Graphic Design in Data Science


Graphic design in data scienceThis post is about an interesting debate around the relevance of graphic design skills in the data scientist’s portfolio. Should there be a graphical designer in the data science team? Should graphic design be taught in the data science curriculum?

The human brain is highly adapted to discerning visual patterns – sometimes even when there aren’t any. It responds more effectively to visual representations than to textual data, especially tabular data. With the vast amounts of data now being analysed, visualisations are even more important to make sense of the data and to communicate the message(s) contained therein.

Data Visualisation

Visualisations are appearing as graphs, maps and other graphical elements in the reports and dashboards produced by all the major BI tools. In fact, some tools focus predominantly on data visualisation.

There are two breeds of data visualisations, which differ in their audience and application:

  • Exploratory data visualisations (as named by John Tukey) are intended to facilitate the data analyst’s understanding of the data. These may consist of scatter plot matrices and histograms, where labels and colours are minimal by default. Their goal is to help find and develop a hypothesis about the data, and their audience is typically rather small. (Some products like Tableau and Qlikview focus primarily on exploratory data visualisations.)
  • Communicative visualisations are intended to appeal to a wider audience, where the goal is to visually convince them of a hypothesis. (R can do static visualisations, and tools like Processing and Flare are use to create rich interactive visualisations). However, to me there is a huge difference when a visualisation is used to augment the verbal explanation of a hypothesis to an audience vs. when it must communicate its message “by itself”.

A data scientist must have the ability to create visualisations that convey the stories about the insights discovered in the data. Even with good quality data and rigorous statistical techniques, if the results of an analysis are poorly presented, they will neither convince the right people nor convey the right message. However, the ability to create “self communicating” visual narratives often requires a separate skill — often using separate tools (more about that under infographics below).

Graphic Design in Data Visualisation tools

Data visualisation tools like Tableau have some essential aspects of graphical design beat practices already built-in. The developers of these tools have taken great care to follow the recommendations by data visualisation specialists like Stephen Few. If you use the correct configurations, you can create some really effective data visualisations – where the message that the data conveys clearly stands out, without being cluttered by unnecessary ink and other designed widgets. Tableau has a clever wizard-like function, which recommends the appropriate graph types for the data and analysis under consideration. Of course you can still force it to use the wrong graph type, or configure it to produce really bad visualisations.  So although you don’t need to be a graphical designer per se, you still need to know how to apply the correct settings and configurations to apply good design principles.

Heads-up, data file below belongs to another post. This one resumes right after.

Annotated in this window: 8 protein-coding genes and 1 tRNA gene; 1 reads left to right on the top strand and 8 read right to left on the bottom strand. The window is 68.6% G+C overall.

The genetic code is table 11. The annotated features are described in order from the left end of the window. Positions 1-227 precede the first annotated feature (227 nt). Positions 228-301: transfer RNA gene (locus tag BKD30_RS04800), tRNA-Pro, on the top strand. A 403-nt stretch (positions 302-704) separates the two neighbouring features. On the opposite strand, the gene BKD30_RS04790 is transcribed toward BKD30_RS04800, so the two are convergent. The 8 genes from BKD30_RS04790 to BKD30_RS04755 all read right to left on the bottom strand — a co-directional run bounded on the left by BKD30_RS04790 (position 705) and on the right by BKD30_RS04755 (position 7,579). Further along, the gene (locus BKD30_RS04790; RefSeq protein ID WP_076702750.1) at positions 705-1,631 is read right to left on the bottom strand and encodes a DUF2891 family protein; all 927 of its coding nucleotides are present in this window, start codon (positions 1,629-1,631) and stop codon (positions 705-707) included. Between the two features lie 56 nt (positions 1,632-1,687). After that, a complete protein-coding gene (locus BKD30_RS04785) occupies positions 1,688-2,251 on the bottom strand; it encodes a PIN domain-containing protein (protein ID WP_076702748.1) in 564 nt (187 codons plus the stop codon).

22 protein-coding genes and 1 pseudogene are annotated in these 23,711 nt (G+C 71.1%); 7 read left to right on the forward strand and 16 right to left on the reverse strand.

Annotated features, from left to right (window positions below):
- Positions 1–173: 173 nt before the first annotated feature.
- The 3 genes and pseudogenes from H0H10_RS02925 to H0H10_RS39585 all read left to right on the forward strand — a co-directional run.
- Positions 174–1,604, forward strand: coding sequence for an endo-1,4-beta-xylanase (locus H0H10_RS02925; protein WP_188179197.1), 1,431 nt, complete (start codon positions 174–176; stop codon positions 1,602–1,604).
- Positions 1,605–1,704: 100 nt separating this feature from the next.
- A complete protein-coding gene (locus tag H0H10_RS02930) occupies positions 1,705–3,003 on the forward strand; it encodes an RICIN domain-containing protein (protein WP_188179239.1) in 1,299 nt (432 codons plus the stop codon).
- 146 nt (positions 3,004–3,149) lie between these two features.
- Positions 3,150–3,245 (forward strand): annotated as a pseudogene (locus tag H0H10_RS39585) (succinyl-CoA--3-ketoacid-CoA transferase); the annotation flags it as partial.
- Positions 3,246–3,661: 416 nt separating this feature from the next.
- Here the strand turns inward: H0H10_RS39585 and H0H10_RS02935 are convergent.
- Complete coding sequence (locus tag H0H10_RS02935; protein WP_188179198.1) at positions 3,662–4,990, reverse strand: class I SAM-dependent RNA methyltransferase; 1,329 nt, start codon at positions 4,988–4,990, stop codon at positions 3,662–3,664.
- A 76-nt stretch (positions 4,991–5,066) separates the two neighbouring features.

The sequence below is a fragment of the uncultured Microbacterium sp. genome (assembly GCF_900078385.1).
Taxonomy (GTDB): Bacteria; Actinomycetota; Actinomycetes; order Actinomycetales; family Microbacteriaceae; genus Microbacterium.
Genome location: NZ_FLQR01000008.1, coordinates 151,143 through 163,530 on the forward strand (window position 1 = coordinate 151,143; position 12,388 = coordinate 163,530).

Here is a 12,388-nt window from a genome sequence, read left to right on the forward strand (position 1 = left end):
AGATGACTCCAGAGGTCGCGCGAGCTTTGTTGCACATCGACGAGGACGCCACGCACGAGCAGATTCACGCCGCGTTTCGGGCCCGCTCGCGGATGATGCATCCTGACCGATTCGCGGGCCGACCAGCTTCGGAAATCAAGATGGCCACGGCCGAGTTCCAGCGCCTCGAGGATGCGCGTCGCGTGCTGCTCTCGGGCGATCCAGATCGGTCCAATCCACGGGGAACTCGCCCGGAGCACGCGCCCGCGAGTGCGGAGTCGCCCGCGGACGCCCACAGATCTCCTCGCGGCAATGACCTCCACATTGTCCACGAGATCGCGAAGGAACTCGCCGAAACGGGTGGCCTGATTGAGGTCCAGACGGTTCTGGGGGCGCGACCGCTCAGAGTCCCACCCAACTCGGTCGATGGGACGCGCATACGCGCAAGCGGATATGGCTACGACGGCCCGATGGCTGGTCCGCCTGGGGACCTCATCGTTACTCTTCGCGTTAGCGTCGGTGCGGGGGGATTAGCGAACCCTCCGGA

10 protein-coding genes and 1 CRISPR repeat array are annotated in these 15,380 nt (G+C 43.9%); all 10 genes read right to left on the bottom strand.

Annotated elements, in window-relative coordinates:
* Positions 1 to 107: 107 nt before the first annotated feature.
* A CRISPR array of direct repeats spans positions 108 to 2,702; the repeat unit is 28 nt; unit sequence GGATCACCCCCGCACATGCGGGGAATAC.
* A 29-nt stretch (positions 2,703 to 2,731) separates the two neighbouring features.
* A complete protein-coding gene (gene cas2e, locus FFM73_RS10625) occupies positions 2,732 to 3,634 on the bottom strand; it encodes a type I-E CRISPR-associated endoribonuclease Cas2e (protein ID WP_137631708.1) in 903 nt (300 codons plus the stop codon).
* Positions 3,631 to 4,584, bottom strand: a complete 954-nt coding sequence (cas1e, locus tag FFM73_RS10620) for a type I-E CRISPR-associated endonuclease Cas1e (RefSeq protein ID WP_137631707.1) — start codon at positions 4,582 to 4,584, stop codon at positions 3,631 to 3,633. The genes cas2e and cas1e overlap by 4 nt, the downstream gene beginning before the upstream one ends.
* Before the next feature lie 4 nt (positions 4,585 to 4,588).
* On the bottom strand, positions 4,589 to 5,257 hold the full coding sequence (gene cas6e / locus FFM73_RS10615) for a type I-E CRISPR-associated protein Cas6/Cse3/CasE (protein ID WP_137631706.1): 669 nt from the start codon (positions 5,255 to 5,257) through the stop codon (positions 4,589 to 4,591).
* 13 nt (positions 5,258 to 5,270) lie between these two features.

If we are not using a data visualisation or data exploration tool to interactively communicate about the data, we may need to frame the story differently, either in terms of presentation slides, message conveying images or using a clever infographic.

Not even the experts agree what exactly constitutes an infographic. However, they do agree on a common goal – to present and communicate complex information quickly and clearly. The objective is to improve cognition by utilising graphics to enhance the human visual system’s ability to see patterns and trends. In some cases though, graphical elements such as text and typography are used liberally to blatantly convince the audience what they should be seeing.

Decoration is the one single design element that divides the schools of thought about infographics:

  • Business intelligence expert Stephen Few sums up his disdain for the ornamental aspect of infographics: “When visualizations are used primarily for artistic purposes, they are not what we call data visualizations or infographics, which are terms that have been in use for a long time with particular meanings.”
  • David McCandless, on the other hand, has popularised artistic visualisations and introduced data as a storytelling category to a wider audience. He describes his work: “I love taking all kinds of information – data, numbers, ideas, knowledge – and making them into images. When you visualize information in this way, you can start to see the patterns and connections that matter.”